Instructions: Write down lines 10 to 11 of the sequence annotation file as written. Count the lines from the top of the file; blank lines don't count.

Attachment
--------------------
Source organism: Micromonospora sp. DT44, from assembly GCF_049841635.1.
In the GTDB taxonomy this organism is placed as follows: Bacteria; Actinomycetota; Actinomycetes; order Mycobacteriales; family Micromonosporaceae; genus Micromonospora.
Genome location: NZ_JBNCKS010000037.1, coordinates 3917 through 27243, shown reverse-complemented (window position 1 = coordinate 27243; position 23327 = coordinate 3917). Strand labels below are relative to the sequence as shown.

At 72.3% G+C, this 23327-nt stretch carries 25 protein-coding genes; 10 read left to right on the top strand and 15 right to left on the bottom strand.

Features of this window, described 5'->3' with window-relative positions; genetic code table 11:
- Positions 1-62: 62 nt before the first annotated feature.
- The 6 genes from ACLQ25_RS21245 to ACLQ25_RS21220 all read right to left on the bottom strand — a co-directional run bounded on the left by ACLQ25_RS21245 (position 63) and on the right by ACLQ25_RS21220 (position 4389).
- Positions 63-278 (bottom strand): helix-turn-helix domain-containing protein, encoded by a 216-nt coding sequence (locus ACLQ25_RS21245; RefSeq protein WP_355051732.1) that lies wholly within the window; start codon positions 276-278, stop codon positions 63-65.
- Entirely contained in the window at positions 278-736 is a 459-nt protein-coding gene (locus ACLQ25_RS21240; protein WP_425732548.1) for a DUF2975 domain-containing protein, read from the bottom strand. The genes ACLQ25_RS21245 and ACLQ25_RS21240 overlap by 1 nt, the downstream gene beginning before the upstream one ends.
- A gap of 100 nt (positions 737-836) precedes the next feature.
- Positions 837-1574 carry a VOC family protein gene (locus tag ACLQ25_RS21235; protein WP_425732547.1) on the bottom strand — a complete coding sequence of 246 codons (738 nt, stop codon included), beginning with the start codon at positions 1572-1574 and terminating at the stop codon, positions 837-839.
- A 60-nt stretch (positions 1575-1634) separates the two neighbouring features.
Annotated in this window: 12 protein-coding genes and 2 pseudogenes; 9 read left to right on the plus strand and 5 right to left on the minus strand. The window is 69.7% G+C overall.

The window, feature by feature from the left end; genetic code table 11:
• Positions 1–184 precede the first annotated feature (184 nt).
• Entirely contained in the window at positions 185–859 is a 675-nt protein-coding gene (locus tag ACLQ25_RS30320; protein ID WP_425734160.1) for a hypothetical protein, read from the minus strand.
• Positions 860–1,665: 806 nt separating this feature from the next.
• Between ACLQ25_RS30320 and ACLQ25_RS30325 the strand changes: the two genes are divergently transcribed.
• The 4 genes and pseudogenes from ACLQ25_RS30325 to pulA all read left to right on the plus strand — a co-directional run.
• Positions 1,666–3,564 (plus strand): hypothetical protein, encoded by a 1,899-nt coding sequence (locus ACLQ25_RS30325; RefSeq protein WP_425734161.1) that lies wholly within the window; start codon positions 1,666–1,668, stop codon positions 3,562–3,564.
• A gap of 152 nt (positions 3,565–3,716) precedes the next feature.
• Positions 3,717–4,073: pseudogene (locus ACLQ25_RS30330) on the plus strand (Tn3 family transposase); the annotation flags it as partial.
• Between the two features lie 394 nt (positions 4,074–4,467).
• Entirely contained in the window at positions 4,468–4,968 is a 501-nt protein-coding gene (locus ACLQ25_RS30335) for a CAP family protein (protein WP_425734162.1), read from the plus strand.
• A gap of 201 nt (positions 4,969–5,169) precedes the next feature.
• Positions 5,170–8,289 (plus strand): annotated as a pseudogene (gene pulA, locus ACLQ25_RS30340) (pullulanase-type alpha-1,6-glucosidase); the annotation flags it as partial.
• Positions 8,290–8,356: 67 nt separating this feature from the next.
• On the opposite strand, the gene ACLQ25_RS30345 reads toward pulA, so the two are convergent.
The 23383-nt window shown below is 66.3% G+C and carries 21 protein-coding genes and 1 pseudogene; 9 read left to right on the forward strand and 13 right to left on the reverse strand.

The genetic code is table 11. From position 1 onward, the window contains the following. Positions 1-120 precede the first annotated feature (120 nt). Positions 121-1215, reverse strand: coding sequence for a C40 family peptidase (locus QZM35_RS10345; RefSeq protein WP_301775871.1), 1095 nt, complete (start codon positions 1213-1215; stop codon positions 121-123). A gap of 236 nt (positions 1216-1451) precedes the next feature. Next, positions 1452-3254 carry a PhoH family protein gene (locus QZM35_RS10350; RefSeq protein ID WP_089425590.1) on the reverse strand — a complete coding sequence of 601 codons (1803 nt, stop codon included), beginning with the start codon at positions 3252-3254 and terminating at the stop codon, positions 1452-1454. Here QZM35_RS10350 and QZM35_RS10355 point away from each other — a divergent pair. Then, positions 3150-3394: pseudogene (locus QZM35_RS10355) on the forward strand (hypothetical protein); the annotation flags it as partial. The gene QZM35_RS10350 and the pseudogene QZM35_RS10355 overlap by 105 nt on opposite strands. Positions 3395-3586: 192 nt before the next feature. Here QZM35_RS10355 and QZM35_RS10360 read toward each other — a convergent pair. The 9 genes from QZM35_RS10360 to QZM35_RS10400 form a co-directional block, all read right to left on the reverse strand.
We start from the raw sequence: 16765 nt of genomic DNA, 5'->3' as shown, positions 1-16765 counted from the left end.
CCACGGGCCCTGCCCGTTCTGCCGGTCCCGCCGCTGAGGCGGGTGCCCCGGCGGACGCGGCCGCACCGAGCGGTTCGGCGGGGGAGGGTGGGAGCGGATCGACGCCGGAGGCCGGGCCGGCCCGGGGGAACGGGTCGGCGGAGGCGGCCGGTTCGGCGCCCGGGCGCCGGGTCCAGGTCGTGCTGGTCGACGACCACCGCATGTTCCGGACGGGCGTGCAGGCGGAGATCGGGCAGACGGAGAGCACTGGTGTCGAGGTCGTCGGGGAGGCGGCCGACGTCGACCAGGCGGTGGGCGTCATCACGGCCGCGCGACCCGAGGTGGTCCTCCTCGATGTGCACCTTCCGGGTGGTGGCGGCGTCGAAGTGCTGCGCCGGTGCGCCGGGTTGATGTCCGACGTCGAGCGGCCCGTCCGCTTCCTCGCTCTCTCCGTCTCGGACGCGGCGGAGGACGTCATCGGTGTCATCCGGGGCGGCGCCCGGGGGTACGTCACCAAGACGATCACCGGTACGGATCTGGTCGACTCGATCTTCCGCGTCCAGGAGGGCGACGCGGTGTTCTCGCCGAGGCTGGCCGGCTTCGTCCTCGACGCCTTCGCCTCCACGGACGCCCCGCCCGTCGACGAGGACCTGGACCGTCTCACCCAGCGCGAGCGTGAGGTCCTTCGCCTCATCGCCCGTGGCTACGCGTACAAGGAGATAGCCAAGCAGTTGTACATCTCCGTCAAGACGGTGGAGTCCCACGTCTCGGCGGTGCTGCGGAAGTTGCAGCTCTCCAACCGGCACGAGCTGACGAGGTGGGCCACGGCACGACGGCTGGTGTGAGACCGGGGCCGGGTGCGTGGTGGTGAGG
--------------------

- A gap of 100 nt (positions 737-836) precedes the next feature.
- Positions 837-1574 carry a VOC family protein gene (locus tag ACLQ25_RS21235; protein WP_425732547.1) on the bottom strand — a complete coding sequence of 246 codons (738 nt, stop codon included), beginning with the start codon at positions 1572-1574 and terminating at the stop codon, positions 837-839.